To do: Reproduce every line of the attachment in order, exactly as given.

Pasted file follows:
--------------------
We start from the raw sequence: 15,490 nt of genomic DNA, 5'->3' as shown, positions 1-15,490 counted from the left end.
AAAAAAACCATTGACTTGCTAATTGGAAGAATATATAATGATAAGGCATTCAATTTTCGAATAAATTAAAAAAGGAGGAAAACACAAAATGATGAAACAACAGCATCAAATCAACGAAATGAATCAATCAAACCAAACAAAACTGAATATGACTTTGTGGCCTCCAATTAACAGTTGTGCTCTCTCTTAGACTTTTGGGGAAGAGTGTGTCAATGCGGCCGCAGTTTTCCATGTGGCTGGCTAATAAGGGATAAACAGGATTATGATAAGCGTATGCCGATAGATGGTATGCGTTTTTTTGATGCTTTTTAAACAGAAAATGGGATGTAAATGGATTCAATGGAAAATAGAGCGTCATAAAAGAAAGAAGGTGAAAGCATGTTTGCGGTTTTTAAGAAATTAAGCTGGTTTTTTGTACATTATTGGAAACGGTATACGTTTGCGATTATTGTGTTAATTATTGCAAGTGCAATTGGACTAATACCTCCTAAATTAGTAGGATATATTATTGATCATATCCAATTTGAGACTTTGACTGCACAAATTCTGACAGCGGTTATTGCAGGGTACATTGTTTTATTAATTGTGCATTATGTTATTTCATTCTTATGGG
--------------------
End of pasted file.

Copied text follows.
We start from the raw sequence: 15,490 nt of genomic DNA, 5'->3' as shown, positions 1-15,490 counted from the left end.
AAAAAAACCATTGACTTGCTAATTGGAAGAATATATAATGATAAGGCATTCAATTTTCGAATAAATTAAAAAAGGAGGAAAACACAAAATGATGAAACAACAGCATCAAATCAACGAAATGAATCAATCAAACCAAACAAAACTGAATATGACTTTGTGGCCTCCAATTAACAGTTGTGCTCTCTCTTAGACTTTTGGGGAAGAGTGTGTCAATGCGGCCGCAGTTTTCCATGTGGCTGGCTAATAAGGGATAAACAGGATTATGATAAGCGTATGCCGATAGATGGTATGCGTTTTTTTGATGCTTTTTAAACAGAAAATGGGATGTAAATGGATTCAATGGAAAATAGAGCGTCATAAAAGAAAGAAGGTGAAAGCATGTTTGCGGTTTTTAAGAAATTAAGCTGGTTTTTTGTACATTATTGGAAACGGTATACGTTTGCGATTATTGTGTTAATTATTGCAAGTGCAATTGGACTAATACCTCCTAAATTAGTAGGATATATTATTGATCATATCCAATTTGAGACTTTGACTGCACAAATTCTGACAGCGGTTATTGCAGGGTACATTGTTTTATTAATTGTGCATTATGTTATTTCATTCTTATGGG